It’s been a difficult process, unwinding my life in 14 days. We’d gone from despairing that the house would ever sell and making plans for staying another 2 years, to sudden joy that it finally sold, to panic at the fact we had to be out in a fortnight.
If we had simply been moving to another suburb, it would have been easily achievable – just throw everything into boxes and sort it out at the other end. Some boxes never get sorted and they languish in the shed for years until they finally get chucked in a fit of cleaning passion.
But in this case, we needed to set up for a very different style of life. Everything needed either to go into a small storage locker, or into the car and camper trailer. For those not Australian, a camper trailer is like a big fold-out tent on wheels. It has the advantage that it can be towed behind a 4WD and go places a caravan would never make it. It has the disadvantage of not having a lot of storage space.
And none of our animals could go with us. So homes needed to be found for a cat, a dog and a guinea pig in a hurry.
So the hard decisions began, and an awful lot of runs to the tip. I really dislike throwing things away which are still useful, so the majority of the furniture went to a local charity, but we really had been hanging on to some things for far too long. Did I really need my high school savings passbook, for instance? Into the shredder it went. The tiles for the mosaic project never started – back to the tip. In the end though, the advantages of buying most of our stuff secondhand showed. We had already given them a second life, so if they went to landfill, it really didn’t matter.
We really still have too much stuff with us. I expect this will be pared down on the road, as it has on other journeys. When you have to pack up every second day, the value of your stuff becomes severely diminished. You find out what is really important – friends and family. Home is where you happen to be at the time. And stuff is just stuff.
The hardest decision came right at the last. The dog had still not found a home by the morning of settlement and I had to make the drive to drop him off at the pound, where I hoped he would find another home, but knew he would probably be euthanased. I had made every effort to find him a new family, but none of my efforts bore any fruit at all. Somehow I was being blocked at every turn. And as soon as I had left it up to fate and signed his life away, suddenly the phone calls began. I was very upset for a few days, as I had a call giving me the bad news that the pound considered him aggressive and were planning to euthanase him that evening. But a few days later, I discovered through a friend that a last minute rescue had occurred and he has a new home.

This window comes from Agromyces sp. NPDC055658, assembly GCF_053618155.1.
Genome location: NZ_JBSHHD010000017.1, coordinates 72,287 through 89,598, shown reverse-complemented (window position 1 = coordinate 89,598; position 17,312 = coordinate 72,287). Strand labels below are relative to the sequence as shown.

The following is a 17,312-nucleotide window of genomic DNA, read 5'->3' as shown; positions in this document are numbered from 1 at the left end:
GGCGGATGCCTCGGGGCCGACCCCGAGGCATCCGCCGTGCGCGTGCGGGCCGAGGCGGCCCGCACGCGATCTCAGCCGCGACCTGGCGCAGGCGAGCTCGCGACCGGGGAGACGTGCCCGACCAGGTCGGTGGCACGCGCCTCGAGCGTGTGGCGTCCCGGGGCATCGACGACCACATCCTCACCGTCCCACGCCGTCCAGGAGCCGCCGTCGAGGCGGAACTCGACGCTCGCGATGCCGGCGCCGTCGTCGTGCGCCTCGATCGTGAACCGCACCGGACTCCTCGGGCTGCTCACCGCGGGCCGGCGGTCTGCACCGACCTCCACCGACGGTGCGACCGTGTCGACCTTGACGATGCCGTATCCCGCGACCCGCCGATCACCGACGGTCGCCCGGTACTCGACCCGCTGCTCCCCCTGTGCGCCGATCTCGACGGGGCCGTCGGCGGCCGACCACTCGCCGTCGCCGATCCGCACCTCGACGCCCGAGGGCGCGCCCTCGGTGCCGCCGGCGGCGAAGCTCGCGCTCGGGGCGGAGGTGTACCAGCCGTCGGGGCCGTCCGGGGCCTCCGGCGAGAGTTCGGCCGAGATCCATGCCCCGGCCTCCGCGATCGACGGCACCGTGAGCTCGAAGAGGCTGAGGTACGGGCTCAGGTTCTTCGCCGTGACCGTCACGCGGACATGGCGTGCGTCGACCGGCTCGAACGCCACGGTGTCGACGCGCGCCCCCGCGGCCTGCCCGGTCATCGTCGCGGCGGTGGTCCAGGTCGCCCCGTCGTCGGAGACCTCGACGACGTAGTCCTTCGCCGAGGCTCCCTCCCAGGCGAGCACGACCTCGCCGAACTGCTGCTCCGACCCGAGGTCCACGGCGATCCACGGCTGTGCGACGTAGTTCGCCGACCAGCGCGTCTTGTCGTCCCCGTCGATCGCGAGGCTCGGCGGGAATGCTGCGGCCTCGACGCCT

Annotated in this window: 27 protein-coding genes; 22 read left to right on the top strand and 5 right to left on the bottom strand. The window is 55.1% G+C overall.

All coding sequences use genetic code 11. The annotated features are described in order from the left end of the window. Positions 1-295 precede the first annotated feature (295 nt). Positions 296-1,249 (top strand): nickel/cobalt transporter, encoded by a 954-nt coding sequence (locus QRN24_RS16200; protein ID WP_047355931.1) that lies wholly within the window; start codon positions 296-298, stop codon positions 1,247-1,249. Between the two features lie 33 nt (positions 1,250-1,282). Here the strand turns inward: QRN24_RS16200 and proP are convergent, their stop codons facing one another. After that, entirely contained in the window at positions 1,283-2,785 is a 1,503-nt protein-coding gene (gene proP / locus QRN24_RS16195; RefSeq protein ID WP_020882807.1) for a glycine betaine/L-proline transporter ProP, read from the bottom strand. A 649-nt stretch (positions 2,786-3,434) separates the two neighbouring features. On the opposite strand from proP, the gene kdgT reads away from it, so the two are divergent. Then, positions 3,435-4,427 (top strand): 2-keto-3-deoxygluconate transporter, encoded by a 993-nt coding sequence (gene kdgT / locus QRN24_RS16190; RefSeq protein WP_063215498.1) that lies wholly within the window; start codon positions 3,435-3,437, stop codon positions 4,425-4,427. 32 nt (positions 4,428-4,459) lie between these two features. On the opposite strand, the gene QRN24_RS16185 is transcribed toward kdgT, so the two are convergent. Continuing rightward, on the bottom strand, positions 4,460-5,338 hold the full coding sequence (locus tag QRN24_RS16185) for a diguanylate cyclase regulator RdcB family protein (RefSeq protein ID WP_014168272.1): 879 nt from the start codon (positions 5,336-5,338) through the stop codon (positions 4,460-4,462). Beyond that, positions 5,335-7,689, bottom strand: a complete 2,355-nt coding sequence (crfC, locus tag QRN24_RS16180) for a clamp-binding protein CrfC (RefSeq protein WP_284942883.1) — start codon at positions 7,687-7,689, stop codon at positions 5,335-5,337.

I feel that I had to let him go, in order for him to find a new home. I was prepared to take personal responsibility for having him euthanased if no-one wanted him. In the end, that didn’t happen, which I am joyous about. But the sacrifice had to be made, in a way.
When you are a witch or a pagan, much of the religion (in contrast to modern Christianity) is about taking that personal responsibility. The Wiccan Rede talks about ‘do what thou will, and harm none’ but this is a corruption of Aleister Crowley’s ‘do what thou will, shall be the whole of the law’. My father has a saying: “take what you want, and pay for it” which is a version of the same thing. A witch or pagan needs to take personal responsibility for their actions. Any spell cast has a price. The three-fold rule is an explanation of how we need to be careful what we wish on other people, because it will come back on us. And a witch or pagan needs to be ready to take the hard decisions. We don’t get to put our fate in the hands of a God who will watch over us and treat us like children. Our Gods laugh at us, and expect us to stand up to them, to demand answers, to fight, to behave in an adult manner. If we really want something, they expect us to make a sacrifice, not to go about whining and wishing.
The hard decisions in life have the effect of making us grow stronger, but only if we face up to the reality of the situation and do our best to make the right choice. It doesn’t always work out for the best, but I’m very glad that this time it did.